“Gloomy,” “eerie,” “vulgar,” “avant-garde” and “conceptual” are adjectives often used to describe butoh, the genre of Japanese modern dance started in 1959 by Tatsumi Hishikata and Kazuo Ohno in which performers usually paint their near-naked bodies white.
In contrast, Ikko Tamura — a core member of the leading butoh troupe Dairakudakan (Great Camel Ship) founded in 1972 by iconic artist Akaji Maro — is now working with others from the company on a show that may push butoh’s adjectival envelope to include words such as “friendly,” “fun” or even “pop.”
“I am trying to be free from conventional ideas of a children’s performance,” the 40-year-old dancer and choreographer who joined Dairakudakan in 1998 told me as we sat in its small studio in Kichijoji, western Tokyo, and talked about his new work — an hourlong butoh adaptation of Hans Christian Andersen’s The Emperor’s New Clothes that the Owl Spot public theater in Toshima Ward, Tokyo, asked him to create for children.
In the short fable, two conmen tell a vain emperor who’s mad about clothes that they can make him the finest-ever suit from a fabric that’s invisible to anyone who’s unfit for their position, or just plain stupid. The emperor (played by Tamura) is thrilled, and soon the pair return — with an empty parcel — and after the emperor takes off all his clothes they mime dressing him in the suit.
Of course, none of his ministers can see the suit, but they all pretend to admire it for fear of losing their positions — and the stupid emperor basks in their flattery. The townsfolk, too, maintain the dishonest charade when their preening but naked monarch appears in a procession — until a child innocently yells “He’s got no clothes on!” and they all wildly take up the cry.
Though Tamura said he intentionally avoided making his work simplistic or pantomime-like, on the other hand, he stressed that he was keen to avoid creating something too taxing for young audiences likely seeing their first-ever butoh that he hopes they’ll enjoy rather than endure — and become fans of the future.
Consequently, he said he focused on creating a fast-flowing piece that told a clear story and included comical movements, adding, “Butoh’s usually a mime, but I even plan to say some words to help them understand the story smoothly in the dance performance.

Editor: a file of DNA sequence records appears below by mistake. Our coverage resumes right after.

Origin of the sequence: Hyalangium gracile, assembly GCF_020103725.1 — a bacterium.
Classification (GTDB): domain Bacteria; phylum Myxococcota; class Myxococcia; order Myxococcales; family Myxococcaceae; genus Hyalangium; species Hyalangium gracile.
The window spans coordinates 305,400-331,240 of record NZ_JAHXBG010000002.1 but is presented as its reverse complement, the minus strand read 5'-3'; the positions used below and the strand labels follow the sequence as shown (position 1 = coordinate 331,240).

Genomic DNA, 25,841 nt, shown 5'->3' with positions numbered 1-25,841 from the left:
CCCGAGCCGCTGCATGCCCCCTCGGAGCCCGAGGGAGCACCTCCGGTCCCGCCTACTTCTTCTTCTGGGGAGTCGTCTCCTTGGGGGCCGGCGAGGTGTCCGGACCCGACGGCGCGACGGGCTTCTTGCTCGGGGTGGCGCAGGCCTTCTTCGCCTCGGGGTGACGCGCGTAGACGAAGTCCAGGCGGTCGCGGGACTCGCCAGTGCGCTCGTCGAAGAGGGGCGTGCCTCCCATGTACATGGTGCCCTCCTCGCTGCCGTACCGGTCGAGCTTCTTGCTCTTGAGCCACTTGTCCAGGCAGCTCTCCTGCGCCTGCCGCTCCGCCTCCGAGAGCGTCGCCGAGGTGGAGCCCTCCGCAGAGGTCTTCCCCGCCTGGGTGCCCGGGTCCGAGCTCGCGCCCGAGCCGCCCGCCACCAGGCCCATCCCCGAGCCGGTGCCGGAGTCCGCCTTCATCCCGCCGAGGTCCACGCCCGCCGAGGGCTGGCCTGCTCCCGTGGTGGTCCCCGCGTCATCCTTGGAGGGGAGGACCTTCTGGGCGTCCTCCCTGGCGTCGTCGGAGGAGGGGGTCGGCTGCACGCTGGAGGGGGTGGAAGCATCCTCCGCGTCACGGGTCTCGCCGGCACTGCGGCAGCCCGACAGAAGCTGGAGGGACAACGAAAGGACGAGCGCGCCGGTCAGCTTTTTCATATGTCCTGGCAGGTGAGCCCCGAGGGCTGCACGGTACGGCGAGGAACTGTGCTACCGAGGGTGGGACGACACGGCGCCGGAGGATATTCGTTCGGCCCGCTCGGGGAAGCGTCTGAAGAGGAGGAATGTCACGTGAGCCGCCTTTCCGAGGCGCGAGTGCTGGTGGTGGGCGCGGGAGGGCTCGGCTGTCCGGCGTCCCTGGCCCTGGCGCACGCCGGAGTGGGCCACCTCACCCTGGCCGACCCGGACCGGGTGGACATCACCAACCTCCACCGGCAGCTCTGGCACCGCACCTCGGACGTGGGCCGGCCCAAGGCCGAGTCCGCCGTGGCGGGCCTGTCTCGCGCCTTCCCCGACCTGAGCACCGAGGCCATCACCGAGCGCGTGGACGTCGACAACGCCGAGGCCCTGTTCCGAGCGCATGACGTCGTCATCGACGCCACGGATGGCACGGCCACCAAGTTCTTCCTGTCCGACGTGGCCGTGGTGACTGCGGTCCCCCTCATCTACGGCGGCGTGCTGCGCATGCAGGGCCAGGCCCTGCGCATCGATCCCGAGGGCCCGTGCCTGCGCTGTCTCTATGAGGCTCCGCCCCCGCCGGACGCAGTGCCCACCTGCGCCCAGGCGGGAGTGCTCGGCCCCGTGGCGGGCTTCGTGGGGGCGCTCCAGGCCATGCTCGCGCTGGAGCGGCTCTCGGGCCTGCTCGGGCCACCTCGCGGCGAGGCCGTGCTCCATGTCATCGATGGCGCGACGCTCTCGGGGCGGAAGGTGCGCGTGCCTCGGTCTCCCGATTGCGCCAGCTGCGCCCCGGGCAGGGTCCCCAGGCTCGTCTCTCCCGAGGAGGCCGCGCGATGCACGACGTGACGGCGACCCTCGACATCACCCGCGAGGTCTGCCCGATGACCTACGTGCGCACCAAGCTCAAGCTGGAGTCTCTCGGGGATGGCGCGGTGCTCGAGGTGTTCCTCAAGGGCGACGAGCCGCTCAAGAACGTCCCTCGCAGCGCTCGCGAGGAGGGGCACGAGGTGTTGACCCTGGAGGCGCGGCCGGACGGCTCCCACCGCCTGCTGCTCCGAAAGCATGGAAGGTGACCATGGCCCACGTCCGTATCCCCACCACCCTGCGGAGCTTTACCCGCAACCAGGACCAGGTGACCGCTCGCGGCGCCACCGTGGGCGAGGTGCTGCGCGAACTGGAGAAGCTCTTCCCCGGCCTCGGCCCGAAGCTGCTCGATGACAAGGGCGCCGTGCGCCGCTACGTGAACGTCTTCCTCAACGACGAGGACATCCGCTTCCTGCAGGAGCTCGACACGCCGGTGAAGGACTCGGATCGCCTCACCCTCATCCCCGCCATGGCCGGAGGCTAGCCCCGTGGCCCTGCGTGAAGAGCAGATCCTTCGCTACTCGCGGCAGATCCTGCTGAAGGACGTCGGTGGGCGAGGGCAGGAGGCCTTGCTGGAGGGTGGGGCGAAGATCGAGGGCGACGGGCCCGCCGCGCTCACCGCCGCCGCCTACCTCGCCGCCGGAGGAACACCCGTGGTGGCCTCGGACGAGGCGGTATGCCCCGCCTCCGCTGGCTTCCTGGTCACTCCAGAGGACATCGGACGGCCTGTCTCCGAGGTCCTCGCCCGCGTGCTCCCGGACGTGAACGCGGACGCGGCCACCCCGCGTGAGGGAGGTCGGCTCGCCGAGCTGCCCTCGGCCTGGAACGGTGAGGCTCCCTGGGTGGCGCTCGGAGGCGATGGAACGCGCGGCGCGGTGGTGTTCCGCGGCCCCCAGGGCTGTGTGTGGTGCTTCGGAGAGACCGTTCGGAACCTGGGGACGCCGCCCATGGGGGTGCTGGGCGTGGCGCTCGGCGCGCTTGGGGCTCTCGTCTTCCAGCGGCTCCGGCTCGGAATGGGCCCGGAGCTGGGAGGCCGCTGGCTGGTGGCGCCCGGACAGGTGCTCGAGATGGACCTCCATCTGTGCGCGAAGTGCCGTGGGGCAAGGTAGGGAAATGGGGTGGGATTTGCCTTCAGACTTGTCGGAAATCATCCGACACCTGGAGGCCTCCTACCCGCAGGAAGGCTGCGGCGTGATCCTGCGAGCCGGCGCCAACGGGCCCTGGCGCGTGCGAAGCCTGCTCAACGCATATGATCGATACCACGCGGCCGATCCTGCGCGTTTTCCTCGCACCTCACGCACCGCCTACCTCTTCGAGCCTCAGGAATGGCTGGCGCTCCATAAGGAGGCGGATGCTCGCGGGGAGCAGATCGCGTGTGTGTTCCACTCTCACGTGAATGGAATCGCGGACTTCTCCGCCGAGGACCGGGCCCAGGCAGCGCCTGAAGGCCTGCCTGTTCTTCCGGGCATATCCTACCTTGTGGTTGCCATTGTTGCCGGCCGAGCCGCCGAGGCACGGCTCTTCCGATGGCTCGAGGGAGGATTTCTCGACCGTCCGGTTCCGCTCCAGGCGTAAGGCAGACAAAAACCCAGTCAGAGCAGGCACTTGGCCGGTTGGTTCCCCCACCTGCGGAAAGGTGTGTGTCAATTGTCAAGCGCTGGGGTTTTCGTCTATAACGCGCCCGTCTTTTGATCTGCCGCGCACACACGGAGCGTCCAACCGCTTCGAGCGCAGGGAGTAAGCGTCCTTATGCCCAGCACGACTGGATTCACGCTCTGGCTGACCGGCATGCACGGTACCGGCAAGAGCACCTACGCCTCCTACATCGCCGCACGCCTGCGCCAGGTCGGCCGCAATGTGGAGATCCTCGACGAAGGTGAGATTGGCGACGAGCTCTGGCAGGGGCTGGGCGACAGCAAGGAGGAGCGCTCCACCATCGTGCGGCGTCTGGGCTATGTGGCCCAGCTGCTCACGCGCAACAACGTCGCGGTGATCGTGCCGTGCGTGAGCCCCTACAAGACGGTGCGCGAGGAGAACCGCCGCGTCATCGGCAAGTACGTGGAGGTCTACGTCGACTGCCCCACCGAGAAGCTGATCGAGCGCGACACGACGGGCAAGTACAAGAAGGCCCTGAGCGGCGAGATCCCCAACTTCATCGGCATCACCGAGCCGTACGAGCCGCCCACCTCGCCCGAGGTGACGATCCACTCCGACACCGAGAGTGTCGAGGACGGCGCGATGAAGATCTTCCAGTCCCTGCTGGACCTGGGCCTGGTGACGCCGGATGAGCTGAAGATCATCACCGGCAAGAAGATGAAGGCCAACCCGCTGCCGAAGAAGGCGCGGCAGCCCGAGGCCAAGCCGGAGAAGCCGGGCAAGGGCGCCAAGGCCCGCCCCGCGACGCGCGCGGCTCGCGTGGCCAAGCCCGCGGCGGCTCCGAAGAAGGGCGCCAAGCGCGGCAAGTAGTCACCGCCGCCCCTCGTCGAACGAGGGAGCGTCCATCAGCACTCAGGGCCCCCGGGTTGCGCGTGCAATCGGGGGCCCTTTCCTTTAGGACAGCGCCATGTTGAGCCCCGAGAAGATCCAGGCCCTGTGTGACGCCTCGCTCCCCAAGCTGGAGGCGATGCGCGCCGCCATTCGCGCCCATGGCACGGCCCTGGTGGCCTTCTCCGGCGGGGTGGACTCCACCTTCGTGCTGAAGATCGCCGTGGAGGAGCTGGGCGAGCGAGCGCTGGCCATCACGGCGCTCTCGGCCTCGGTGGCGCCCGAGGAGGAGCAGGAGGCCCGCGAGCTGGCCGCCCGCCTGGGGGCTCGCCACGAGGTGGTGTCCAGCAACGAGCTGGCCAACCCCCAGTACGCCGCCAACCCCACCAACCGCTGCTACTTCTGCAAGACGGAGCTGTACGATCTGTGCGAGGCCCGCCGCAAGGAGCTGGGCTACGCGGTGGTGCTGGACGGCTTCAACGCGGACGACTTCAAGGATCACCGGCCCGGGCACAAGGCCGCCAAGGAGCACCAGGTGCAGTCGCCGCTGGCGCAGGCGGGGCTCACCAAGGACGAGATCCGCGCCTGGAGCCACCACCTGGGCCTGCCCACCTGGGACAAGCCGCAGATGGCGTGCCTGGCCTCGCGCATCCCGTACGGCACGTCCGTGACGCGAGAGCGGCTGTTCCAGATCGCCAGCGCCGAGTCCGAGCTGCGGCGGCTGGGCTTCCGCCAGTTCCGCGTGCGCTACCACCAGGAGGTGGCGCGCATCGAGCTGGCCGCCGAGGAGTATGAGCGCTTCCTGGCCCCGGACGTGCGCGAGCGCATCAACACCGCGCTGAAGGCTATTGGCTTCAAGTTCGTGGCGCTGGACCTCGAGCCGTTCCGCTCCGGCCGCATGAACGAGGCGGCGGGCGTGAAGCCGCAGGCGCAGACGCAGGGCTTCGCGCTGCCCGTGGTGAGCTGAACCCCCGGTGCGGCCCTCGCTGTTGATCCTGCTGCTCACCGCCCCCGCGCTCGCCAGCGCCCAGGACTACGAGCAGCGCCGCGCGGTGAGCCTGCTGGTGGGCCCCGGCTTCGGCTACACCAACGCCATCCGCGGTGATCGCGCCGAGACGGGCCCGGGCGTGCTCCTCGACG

“As I tell everyone, though, there are no rules or taboos in butoh, so dancers are free to make any facial expressions and do any movements.”
Meanwhile, besides dancing with Dairakudakan, in recent years Tamura has also been running butoh workshops for all kinds of people from kids to oldies, factory workers, office types and people with disabilities throughout Japan.
“But my workshops aren’t aimed at fostering professional butoh dancers, or teaching butoh skills and techniques,” he explained. “Rather, I would like to tell them just how interesting humans’ bodies are — and how much pleasure they can have by expressing themselves through butoh or other dance forms.
“However, the butoh method’s special great merit is that it’s concerned with the very basic matter of bodies — and they are common to anyone from young to old.
“So, for example, I don’t teach hip-hop steps or movements, but I might ask the children or others to ‘stand as you like, feel the wind and sway and rustle like a tree.’
“Then they can sense their bodies precisely and find out about them through trying to do that.
“Hence in my workshops I would like to introduce a new aspect of dance that’s not just about hard exercise, and I want to present real freedom of expression and freedom in ways of living through butoh — which, after all, accepts any style of expression.”
Then, returning from the general to the particular, Tamura said, “I am so happy to be given this theme of ‘The Emperor’s New Clothes,’ which I would never choose by myself, as I think it’s very important to listen to others and be open to different ideas and opinions from outside.”
Indeed, all the time he’s traveling for his workshops, or with Dairakudakan, he said he’s constantly meeting new people, getting ideas and making unexpected discoveries that gave him energy and fuel his imagination to enrich his own creations.
“Through meeting others, I recognize more about myself, and being able to watch myself from the outside like that also refers to this fable. I would like to examine that point through this new work.”
Then, when our interview ended and Tamura and the other dancers began rehearsing to the energetic music of The William Tell Overture, springing and spinning into fast-flowing life just as he’d said they would, it was wonderfully clear that they would soon be casting a new bright light on the much-maligned “gloomy” butoh world.
This post originally appeared on The Japan Times on July 26, 2016, and has been reposted with permission.
This post was written by the author in their personal capacity.The opinions expressed in this article are the author’s own and do not reflect the view of The Theatre Times, their staff or collaborators.